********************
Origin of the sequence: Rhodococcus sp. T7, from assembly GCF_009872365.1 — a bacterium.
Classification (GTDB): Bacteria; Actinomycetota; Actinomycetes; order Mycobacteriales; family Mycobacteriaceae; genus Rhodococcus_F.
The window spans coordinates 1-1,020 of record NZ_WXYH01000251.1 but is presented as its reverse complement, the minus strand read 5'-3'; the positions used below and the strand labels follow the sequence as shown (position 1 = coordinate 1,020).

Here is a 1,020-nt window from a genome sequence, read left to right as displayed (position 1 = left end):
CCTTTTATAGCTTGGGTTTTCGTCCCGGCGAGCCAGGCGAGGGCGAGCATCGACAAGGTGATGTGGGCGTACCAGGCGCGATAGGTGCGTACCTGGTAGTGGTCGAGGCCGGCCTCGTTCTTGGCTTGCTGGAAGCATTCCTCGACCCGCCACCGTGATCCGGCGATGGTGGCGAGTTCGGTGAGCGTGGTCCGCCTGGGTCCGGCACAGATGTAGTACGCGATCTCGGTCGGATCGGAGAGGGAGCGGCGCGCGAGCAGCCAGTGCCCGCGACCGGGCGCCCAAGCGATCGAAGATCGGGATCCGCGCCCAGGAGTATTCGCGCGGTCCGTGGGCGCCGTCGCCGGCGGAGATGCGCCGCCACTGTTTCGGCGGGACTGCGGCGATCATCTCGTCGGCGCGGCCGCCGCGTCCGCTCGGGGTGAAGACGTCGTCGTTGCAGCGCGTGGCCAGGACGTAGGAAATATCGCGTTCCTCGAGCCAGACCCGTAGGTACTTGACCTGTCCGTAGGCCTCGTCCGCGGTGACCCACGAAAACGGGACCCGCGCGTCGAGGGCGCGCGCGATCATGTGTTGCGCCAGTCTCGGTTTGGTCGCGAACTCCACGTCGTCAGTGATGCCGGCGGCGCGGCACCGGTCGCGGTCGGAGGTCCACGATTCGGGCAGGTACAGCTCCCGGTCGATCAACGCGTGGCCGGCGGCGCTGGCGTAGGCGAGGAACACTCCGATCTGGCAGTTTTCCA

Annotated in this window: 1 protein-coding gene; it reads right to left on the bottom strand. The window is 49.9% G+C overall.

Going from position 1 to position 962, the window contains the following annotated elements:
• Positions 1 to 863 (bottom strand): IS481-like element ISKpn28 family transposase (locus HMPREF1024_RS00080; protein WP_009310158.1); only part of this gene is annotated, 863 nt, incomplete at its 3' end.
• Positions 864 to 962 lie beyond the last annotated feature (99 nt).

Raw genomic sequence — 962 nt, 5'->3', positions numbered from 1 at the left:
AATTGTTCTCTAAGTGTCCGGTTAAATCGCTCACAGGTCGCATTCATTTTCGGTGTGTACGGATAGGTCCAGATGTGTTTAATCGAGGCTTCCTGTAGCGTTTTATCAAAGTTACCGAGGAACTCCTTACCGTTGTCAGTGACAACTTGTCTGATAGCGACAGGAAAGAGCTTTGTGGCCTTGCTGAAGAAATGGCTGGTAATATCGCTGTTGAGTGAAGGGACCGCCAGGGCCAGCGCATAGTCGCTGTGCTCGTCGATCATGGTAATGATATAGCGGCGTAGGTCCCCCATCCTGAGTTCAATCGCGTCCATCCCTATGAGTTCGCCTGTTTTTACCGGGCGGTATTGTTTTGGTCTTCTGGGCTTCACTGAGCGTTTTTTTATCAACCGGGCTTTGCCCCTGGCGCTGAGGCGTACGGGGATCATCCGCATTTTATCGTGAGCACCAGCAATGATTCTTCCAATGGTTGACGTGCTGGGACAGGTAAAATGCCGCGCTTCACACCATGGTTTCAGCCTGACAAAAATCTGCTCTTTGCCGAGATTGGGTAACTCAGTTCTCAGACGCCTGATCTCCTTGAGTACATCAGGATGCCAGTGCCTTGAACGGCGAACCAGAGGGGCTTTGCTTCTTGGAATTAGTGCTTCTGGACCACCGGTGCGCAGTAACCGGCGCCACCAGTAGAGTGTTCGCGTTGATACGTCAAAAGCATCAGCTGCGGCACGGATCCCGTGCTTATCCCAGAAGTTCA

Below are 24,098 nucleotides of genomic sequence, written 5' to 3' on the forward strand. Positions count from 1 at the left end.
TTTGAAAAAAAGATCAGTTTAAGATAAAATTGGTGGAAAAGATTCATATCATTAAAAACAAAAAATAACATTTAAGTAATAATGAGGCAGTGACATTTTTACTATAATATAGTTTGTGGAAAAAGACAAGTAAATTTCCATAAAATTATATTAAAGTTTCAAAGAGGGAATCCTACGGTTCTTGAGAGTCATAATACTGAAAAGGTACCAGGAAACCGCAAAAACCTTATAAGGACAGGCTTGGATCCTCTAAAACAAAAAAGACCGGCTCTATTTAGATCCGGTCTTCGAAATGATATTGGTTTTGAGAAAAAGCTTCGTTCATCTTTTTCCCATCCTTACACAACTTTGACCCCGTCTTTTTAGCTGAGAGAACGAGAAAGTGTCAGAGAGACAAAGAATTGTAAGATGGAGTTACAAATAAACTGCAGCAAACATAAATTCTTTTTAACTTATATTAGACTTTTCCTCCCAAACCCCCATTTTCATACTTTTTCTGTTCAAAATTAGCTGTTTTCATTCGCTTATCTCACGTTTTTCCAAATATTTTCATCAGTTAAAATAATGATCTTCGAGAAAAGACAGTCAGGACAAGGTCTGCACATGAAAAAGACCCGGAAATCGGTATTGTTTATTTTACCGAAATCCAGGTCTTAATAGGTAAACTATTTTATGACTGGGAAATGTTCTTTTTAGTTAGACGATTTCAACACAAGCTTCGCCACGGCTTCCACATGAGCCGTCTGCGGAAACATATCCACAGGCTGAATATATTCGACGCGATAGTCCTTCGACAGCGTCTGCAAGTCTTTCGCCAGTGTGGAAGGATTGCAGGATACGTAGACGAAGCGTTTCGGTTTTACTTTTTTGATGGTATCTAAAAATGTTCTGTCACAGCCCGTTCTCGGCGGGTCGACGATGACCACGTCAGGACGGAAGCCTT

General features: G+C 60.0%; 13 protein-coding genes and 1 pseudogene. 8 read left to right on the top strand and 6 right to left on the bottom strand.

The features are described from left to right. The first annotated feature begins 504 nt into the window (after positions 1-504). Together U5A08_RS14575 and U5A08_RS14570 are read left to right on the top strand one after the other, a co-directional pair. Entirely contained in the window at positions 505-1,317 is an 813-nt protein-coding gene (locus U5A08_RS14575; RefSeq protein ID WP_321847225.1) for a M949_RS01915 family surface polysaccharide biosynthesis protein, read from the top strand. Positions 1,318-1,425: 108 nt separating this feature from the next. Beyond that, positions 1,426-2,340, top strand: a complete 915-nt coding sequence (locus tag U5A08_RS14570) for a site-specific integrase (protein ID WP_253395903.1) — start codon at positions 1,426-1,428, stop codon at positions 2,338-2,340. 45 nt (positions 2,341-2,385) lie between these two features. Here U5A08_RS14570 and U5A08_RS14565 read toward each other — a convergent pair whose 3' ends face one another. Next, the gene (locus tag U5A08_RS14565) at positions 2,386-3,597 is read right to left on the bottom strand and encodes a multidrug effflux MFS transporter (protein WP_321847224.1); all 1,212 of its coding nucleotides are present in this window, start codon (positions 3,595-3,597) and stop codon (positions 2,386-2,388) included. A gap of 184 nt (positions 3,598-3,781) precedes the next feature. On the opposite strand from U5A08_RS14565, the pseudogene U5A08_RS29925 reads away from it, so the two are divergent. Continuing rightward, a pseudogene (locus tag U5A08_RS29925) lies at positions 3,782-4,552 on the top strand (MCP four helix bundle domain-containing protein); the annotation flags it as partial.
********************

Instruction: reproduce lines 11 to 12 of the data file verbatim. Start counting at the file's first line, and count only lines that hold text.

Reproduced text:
AATTGTTCTCTAAGTGTCCGGTTAAATCGCTCACAGGTCGCATTCATTTTCGGTGTGTACGGATAGGTCCAGATGTGTTTAATCGAGGCTTCCTGTAGCGTTTTATCAAAGTTACCGAGGAACTCCTTACCGTTGTCAGTGACAACTTGTCTGATAGCGACAGGAAAGAGCTTTGTGGCCTTGCTGAAGAAATGGCTGGTAATATCGCTGTTGAGTGAAGGGACCGCCAGGGCCAGCGCATAGTCGCTGTGCTCGTCGATCATGGTAATGATATAGCGGCGTAGGTCCCCCATCCTGAGTTCAATCGCGTCCATCCCTATGAGTTCGCCTGTTTTTACCGGGCGGTATTGTTTTGGTCTTCTGGGCTTCACTGAGCGTTTTTTTATCAACCGGGCTTTGCCCCTGGCGCTGAGGCGTACGGGGATCATCCGCATTTTATCGTGAGCACCAGCAATGATTCTTCCAATGGTTGACGTGCTGGGACAGGTAAAATGCCGCGCTTCACACCATGGTTTCAGCCTGACAAAAATCTGCTCTTTGCCGAGATTGGGTAACTCAGTTCTCAGACGCCTGATCTCCTTGAGTACATCAGGATGCCAGTGCCTTGAACGGCGAACCAGAGGGGCTTTGCTTCTTGGAATTAGTGCTTCTGGACCACCGGTGCGCAGTAACCGGCGCCACCAGTAGAGTGTTCGCGTTGATACGTCAAAAGCATCAGCTGCGGCACGGATCCCGTGCTTATCCCAGAAGTTCA

Below are 24,098 nucleotides of genomic sequence, written 5' to 3' on the forward strand. Positions count from 1 at the left end.